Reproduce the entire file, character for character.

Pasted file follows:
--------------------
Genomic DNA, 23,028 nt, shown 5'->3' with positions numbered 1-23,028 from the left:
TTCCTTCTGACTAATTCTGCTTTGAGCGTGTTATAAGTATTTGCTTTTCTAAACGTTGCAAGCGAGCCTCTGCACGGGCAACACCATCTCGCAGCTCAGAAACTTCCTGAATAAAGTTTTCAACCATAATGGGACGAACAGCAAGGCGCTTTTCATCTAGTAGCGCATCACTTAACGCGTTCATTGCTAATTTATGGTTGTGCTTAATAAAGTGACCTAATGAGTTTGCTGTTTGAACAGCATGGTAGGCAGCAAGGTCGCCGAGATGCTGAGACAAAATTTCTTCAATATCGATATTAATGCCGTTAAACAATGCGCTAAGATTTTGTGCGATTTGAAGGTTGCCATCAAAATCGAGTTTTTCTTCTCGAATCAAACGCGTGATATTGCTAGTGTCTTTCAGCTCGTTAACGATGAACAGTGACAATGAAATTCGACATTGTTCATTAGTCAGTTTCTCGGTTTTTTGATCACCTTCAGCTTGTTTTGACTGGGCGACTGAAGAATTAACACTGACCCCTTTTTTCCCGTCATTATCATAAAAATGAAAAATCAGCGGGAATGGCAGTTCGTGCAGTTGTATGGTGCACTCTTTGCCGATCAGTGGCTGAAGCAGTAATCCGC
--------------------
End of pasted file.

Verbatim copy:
Genomic DNA, 23,028 nt, shown 5'->3' with positions numbered 1-23,028 from the left:
TTCCTTCTGACTAATTCTGCTTTGAGCGTGTTATAAGTATTTGCTTTTCTAAACGTTGCAAGCGAGCCTCTGCACGGGCAACACCATCTCGCAGCTCAGAAACTTCCTGAATAAAGTTTTCAACCATAATGGGACGAACAGCAAGGCGCTTTTCATCTAGTAGCGCATCACTTAACGCGTTCATTGCTAATTTATGGTTGTGCTTAATAAAGTGACCTAATGAGTTTGCTGTTTGAACAGCATGGTAGGCAGCAAGGTCGCCGAGATGCTGAGACAAAATTTCTTCAATATCGATATTAATGCCGTTAAACAATGCGCTAAGATTTTGTGCGATTTGAAGGTTGCCATCAAAATCGAGTTTTTCTTCTCGAATCAAACGCGTGATATTGCTAGTGTCTTTCAGCTCGTTAACGATGAACAGTGACAATGAAATTCGACATTGTTCATTAGTCAGTTTCTCGGTTTTTTGATCACCTTCAGCTTGTTTTGACTGGGCGACTGAAGAATTAACACTGACCCCTTTTTTCCCGTCATTATCATAAAAATGAAAAATCAGCGGGAATGGCAGTTCGTGCAGTTGTATGGTGCACTCTTTGCCGATCAGTGGCTGAAGCAGTAATCCGC